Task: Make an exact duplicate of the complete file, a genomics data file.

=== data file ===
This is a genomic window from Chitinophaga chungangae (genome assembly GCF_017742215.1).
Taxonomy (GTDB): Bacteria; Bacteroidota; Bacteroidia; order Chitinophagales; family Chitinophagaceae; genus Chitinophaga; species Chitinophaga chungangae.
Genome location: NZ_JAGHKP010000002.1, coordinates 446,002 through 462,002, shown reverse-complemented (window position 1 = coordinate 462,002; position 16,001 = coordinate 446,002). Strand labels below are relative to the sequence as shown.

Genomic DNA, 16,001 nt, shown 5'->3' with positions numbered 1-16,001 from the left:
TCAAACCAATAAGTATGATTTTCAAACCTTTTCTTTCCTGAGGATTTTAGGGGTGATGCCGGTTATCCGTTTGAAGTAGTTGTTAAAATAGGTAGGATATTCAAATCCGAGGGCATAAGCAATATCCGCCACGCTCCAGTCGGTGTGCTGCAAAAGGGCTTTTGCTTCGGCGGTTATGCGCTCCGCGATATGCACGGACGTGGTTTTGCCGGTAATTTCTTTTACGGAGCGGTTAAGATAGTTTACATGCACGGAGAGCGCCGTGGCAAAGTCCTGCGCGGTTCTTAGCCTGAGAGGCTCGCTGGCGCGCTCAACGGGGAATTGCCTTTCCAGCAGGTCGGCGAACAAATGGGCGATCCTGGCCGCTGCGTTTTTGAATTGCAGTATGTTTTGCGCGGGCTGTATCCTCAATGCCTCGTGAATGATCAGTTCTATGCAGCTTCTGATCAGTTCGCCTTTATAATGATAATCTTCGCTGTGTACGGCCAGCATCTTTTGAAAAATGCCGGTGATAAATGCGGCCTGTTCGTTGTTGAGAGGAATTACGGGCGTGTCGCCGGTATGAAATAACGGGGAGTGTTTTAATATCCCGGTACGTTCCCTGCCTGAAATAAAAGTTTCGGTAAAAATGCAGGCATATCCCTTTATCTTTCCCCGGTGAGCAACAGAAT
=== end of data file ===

This is a genomic window from Chitinophaga chungangae (genome assembly GCF_017742215.1).
Taxonomy (GTDB): Bacteria; Bacteroidota; Bacteroidia; order Chitinophagales; family Chitinophagaceae; genus Chitinophaga; species Chitinophaga chungangae.
Genome location: NZ_JAGHKP010000002.1, coordinates 446,002 through 462,002, shown reverse-complemented (window position 1 = coordinate 462,002; position 16,001 = coordinate 446,002). Strand labels below are relative to the sequence as shown.

Genomic DNA, 16,001 nt, shown 5'->3' with positions numbered 1-16,001 from the left:
TCAAACCAATAAGTATGATTTTCAAACCTTTTCTTTCCTGAGGATTTTAGGGGTGATGCCGGTTATCCGTTTGAAGTAGTTGTTAAAATAGGTAGGATATTCAAATCCGAGGGCATAAGCAATATCCGCCACGCTCCAGTCGGTGTGCTGCAAAAGGGCTTTTGCTTCGGCGGTTATGCGCTCCGCGATATGCACGGACGTGGTTTTGCCGGTAATTTCTTTTACGGAGCGGTTAAGATAGTTTACATGCACGGAGAGCGCCGTGGCAAAGTCCTGCGCGGTTCTTAGCCTGAGAGGCTCGCTGGCGCGCTCAACGGGGAATTGCCTTTCCAGCAGGTCGGCGAACAAATGGGCGATCCTGGCCGCTGCGTTTTTGAATTGCAGTATGTTTTGCGCGGGCTGTATCCTCAATGCCTCGTGAATGATCAGTTCTATGCAGCTTCTGATCAGTTCGCCTTTATAATGATAATCTTCGCTGTGTACGGCCAGCATCTTTTGAAAAATGCCGGTGATAAATGCGGCCTGTTCGTTGTTGAGAGGAATTACGGGCGTGTCGCCGGTATGAAATAACGGGGAGTGTTTTAATATCCCGGTACGTTCCCTGCCTGAAATAAAAGTTTCGGTAAAAATGCAGGCATATCCCTTTATCTTTCCCCGGTGAGCAACAGAAT